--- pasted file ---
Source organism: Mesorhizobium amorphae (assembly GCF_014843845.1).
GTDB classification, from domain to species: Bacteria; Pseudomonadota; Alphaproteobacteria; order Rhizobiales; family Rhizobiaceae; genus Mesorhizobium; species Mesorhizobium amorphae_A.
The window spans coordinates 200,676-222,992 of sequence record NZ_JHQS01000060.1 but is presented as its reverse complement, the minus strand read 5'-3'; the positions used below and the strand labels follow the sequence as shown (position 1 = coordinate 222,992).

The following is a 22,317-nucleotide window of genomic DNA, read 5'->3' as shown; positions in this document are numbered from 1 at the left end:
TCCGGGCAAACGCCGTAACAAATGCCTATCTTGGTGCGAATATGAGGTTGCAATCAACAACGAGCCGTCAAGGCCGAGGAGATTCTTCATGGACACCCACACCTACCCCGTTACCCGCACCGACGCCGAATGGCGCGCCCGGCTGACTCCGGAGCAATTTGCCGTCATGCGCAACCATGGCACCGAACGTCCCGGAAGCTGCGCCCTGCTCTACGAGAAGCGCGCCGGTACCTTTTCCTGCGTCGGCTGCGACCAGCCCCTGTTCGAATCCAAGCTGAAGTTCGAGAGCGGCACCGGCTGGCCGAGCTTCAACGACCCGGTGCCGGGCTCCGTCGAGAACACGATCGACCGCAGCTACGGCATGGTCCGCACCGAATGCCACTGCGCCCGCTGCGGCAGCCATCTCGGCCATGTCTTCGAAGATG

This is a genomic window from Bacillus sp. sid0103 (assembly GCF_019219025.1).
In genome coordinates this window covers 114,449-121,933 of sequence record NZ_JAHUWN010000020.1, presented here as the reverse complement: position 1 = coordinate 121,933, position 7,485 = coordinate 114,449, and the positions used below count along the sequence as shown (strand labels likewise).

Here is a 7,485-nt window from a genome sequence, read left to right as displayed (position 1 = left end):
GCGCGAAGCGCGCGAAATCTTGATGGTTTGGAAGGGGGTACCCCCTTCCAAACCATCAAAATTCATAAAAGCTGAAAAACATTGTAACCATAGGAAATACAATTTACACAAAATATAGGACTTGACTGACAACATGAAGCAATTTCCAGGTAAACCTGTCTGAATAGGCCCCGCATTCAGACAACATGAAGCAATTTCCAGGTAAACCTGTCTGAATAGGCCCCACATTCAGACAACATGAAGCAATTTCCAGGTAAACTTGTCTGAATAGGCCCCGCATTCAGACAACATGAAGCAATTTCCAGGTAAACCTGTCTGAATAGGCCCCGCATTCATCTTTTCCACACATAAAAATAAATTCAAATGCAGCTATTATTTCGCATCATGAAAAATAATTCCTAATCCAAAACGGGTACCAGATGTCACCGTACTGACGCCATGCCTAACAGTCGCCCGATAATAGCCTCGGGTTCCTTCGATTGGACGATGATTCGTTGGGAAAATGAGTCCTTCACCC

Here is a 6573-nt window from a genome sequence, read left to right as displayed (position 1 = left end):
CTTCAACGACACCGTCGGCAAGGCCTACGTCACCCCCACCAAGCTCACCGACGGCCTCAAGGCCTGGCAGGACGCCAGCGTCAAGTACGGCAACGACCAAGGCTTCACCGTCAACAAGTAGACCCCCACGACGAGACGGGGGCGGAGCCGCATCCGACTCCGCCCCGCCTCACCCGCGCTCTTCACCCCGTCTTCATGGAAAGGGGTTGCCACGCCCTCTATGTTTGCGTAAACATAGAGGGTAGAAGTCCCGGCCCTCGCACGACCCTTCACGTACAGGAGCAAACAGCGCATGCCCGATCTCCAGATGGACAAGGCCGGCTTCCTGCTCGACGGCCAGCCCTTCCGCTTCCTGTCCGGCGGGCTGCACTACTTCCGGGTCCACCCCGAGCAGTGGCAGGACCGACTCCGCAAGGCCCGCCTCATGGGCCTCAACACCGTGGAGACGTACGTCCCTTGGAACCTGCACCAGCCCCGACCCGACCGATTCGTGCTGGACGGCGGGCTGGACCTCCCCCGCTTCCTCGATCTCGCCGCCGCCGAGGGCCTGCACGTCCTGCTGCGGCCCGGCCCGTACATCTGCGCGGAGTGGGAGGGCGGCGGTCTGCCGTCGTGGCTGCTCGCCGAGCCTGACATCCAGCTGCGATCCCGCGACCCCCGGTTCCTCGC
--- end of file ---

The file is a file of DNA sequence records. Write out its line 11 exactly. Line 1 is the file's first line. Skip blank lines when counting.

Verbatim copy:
CTTCAACGACACCGTCGGCAAGGCCTACGTCACCCCCACCAAGCTCACCGACGGCCTCAAGGCCTGGCAGGACGCCAGCGTCAAGTACGGCAACGACCAAGGCTTCACCGTCAACAAGTAGACCCCCACGACGAGACGGGGGCGGAGCCGCATCCGACTCCGCCCCGCCTCACCCGCGCTCTTCACCCCGTCTTCATGGAAAGGGGTTGCCACGCCCTCTATGTTTGCGTAAACATAGAGGGTAGAAGTCCCGGCCCTCGCACGACCCTTCACGTACAGGAGCAAACAGCGCATGCCCGATCTCCAGATGGACAAGGCCGGCTTCCTGCTCGACGGCCAGCCCTTCCGCTTCCTGTCCGGCGGGCTGCACTACTTCCGGGTCCACCCCGAGCAGTGGCAGGACCGACTCCGCAAGGCCCGCCTCATGGGCCTCAACACCGTGGAGACGTACGTCCCTTGGAACCTGCACCAGCCCCGACCCGACCGATTCGTGCTGGACGGCGGGCTGGACCTCCCCCGCTTCCTCGATCTCGCCGCCGCCGAGGGCCTGCACGTCCTGCTGCGGCCCGGCCCGTACATCTGCGCGGAGTGGGAGGGCGGCGGTCTGCCGTCGTGGCTGCTCGCCGAGCCTGACATCCAGCTGCGATCCCGCGACCCCCGGTTCCTCGC